Exploring the Complicated Nature of PTSD

Post-traumatic stress disorder (PTSD) is one of those terms you hear bandied about, even as a joke, with relatively reckless abandon.

It’s when PTSD hits close to home that you realize the severity of its nature. While we often associate this condition with war veterans, this affliction can affect our children.

In fact, information from the National Center of PTSD shows that 15% to 43% of girls and 14% to 43% of boys experience at least one trauma. Out of those numbers, 3% to 15% of girls and 1% to 6% of boys develop PTSD.

Our firm frequently navigates the turbulent waters of PTSD diagnoses. We’ve had to develop a thorough working knowledge of what it all means. This way, we can superiorly defend clients that have been wrongly accused of mentally abusing their child based on such a diagnosis.

(It’s worth noting that from the study cited above, only 7% of PTSD cases in children result from mental abuse.)

Recent Changes in PTSD Criterion

For over 25 years, the PTSD criteria adhered primarily to what’s referred to as the revised Diagnostic and Statistical Manual of Mental Disorders (DSM-III-R). (See Frank W. Weathers, Brian P. Marx, Matthew J. Friedman, Paula P. Schnurr, Posttraumatic Stress Disorder in DSM-5: New Criteria, New Measures, and Implications for Assessment, Psychol. Inj. And Law (2014) 7:93-107.)

During this phase, research and observations about traumatic stress came to light that called for further amendments. Professionals in the field began to raise questions about how trauma and PTSD were conceptualized.

Eventually, this led to DSM-5, which is the current standard-bearer for PTSD criteria. The most impactful updates in this revision declassified PTSD as an anxiety disorder and making it a stress-related condition.

New symptoms were added to what necessitates PTSD, such as:

  • Persistent negative emotional state
  • Continually distorted cognitions regarding the cause or consequences of the trauma leading to self-destructive behavior

Also, separate criteria were established for preschool children. Lastly, there was also a dissociative subtype (see also here).

What Do These Changes Mean?

The revisions in the DSM and evolution in how PTSD diagnostic criteria are understood come with quite a lot of confusion among mental health professionals.

There are issues regarding the vagueness of definitions and debates of clarity with the new PTSD criteria. Much of this paradigm-shift flies in the face of what clinicians believed to be good practice.

While the DSM provides a degree of direction to clinicians on how to evaluate and diagnose PTSD, many CPS social workers are unfamiliar with the criteria and have little or no working knowledge of how diagnoses are made (and therefore how valid a diagnosis is).

From there comes the need for improved and updated testing and measurements for PTSD symptoms, to make the diagnosis more objectively sound, rather than subjective.

Why Was PTSD Reclassified?

The way post-traumatic stress presents itself is incredibly diverse and multi-layered. While symptoms do include fear and anxiety, PTSD isn’t mutually exclusive to those outcomes.

Other predominant symptoms include dysphoria and anhedonia. Also included are excess anger, aggression, guilt, shame, and dissociation. Often, these are all combined when someone experiences PTSD.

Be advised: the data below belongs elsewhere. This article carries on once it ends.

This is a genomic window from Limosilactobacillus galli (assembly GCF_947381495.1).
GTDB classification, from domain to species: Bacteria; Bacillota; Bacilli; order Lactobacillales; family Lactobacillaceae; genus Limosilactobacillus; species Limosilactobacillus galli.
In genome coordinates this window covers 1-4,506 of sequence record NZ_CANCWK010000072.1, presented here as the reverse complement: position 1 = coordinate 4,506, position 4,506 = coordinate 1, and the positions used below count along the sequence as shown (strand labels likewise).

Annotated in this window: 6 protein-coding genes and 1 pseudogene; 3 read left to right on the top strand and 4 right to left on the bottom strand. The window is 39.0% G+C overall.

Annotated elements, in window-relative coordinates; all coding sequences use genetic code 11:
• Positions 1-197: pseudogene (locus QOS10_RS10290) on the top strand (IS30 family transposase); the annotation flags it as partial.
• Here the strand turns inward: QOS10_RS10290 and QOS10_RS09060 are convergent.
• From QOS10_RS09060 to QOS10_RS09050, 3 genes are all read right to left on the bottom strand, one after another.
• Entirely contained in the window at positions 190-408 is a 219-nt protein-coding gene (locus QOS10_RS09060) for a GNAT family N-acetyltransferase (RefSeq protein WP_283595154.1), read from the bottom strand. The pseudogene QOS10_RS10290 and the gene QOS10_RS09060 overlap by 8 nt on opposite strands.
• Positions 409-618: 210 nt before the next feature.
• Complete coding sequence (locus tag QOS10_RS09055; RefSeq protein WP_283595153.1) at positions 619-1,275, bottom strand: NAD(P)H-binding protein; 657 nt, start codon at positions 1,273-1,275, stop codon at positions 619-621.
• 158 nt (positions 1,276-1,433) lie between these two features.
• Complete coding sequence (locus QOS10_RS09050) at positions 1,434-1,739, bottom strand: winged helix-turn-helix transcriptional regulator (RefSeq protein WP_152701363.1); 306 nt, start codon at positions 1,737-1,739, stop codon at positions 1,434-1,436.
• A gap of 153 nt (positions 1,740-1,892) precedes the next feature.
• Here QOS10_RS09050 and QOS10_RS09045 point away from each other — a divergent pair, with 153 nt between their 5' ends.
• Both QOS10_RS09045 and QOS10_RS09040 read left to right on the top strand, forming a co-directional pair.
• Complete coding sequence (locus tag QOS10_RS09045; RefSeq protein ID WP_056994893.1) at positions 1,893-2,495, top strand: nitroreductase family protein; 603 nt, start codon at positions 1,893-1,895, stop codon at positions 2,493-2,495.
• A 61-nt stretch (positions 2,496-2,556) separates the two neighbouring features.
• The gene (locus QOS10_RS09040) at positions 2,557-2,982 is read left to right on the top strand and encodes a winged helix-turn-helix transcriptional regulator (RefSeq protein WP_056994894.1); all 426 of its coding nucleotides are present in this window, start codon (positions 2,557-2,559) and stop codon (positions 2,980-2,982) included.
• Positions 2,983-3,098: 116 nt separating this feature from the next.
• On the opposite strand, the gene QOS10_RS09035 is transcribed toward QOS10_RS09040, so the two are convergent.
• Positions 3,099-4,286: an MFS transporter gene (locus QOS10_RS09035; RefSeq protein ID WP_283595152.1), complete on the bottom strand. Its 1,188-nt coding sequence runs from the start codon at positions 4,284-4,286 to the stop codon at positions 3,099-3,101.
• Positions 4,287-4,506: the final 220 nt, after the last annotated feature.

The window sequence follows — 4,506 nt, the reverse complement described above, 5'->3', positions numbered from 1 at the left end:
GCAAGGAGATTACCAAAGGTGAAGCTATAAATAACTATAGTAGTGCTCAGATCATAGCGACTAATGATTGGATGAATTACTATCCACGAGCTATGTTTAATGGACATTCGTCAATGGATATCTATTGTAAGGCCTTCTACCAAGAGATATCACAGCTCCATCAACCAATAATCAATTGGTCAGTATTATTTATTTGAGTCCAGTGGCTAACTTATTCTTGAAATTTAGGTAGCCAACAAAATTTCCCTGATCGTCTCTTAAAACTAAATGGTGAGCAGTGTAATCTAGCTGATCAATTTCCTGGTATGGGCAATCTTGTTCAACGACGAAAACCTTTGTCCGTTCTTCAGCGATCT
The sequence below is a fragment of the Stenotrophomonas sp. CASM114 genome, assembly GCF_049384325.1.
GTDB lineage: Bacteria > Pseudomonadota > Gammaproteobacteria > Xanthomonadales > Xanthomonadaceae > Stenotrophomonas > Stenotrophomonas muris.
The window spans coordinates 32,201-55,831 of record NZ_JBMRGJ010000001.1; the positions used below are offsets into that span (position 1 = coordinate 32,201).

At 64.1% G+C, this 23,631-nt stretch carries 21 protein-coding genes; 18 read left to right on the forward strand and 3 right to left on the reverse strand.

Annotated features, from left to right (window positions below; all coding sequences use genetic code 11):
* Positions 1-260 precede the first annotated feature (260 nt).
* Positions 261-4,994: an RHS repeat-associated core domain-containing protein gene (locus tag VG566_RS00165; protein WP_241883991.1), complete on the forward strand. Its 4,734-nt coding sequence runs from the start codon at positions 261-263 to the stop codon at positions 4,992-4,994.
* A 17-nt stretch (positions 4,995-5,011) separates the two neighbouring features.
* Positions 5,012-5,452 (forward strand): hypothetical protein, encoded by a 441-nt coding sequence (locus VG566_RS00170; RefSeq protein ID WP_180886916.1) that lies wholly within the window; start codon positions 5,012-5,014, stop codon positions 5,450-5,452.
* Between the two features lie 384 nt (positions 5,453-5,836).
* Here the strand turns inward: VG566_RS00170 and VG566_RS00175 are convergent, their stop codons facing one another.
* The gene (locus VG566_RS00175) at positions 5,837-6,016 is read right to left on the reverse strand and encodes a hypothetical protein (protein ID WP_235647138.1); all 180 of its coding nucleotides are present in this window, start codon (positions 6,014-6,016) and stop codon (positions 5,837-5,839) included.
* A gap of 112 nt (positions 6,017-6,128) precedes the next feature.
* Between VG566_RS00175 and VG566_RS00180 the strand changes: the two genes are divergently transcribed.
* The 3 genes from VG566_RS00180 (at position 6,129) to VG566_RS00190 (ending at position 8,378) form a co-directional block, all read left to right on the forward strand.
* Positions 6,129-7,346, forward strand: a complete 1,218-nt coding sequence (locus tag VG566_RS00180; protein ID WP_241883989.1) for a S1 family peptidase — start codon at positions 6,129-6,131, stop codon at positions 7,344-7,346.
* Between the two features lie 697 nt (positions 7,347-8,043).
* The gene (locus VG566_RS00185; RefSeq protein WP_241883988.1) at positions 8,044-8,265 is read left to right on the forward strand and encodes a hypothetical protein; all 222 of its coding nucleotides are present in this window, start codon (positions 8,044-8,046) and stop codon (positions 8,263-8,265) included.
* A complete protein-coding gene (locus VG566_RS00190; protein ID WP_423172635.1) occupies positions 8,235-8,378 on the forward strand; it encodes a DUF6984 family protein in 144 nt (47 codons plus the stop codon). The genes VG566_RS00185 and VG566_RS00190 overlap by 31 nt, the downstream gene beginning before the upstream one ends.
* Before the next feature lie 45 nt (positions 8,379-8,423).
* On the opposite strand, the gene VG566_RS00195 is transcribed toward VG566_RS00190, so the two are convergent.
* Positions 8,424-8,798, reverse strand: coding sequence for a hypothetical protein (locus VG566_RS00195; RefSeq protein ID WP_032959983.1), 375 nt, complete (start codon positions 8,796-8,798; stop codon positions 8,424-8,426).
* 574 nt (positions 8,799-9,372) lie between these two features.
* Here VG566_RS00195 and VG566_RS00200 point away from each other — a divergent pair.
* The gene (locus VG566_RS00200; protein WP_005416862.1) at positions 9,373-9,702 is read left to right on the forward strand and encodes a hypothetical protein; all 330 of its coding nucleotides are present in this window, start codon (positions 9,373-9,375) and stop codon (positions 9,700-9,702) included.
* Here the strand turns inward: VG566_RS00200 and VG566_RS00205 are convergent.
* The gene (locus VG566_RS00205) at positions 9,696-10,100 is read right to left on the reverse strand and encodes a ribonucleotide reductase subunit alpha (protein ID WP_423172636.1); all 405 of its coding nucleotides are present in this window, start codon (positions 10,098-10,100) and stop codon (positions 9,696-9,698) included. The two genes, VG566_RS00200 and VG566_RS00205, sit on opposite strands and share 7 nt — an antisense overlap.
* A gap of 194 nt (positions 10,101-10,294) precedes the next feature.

Concerns With Excessive Broadening and Narrowing of Descriptions

In the article referenced above and being discussed here, despite the necessary amendments being made to how we conceptualize and diagnose PTSD, there are still issues with vagueness.

Namely, some of the stressor criterion used for diagnoses present issues with narrowing and broadening PTSD classification. Of course, if the definition of PTSD is too broad, it presents problems with forensic investigations. For example, a sloppy diagnosis could be used to incriminate someone who is innocent.

On the other hand, if the definition of PTSD is too narrow, then many individuals won’t receive the treatment they need to get better.

A Multi-Layered Diagnosing Process

If someone is to be diagnosed with PTSD, the article in question suggests that PTSD assessments should rely on multiple sources to provide information. This process should include the following:

  • Diagnostic interview
  • Psychometric testing
  • Review of medical records

Adding these multiple layers to the diagnostic approach will remove much of the bias and subjectivity from the evaluation process conducted by the mental health professional.

When it comes to child abuse, it’s all too easy for emotions to come into play. Even though someone is a professional, they might be susceptible to half-truths and exaggerations due to the delicacy of the situation.

After all, it’s in our nature to believe and want to protect children, especially if they’re claiming to have been victimized.

The most reliable PTSD diagnosis is going to come from the most thorough testing and attention to detail…not from someone who is wrapped up in personal bias and jumps to conclusions.

Why is it Important to Understand PTSD and How it’s Diagnosed?

Based on a PTSD diagnosis being used as evidence against them, falsely accused parents can end up on the Child Abuse Central Index.

That means it’s crucial to understand PTSD to help your child manage the symptoms and mitigate untrue allegations that can tear your family apart.

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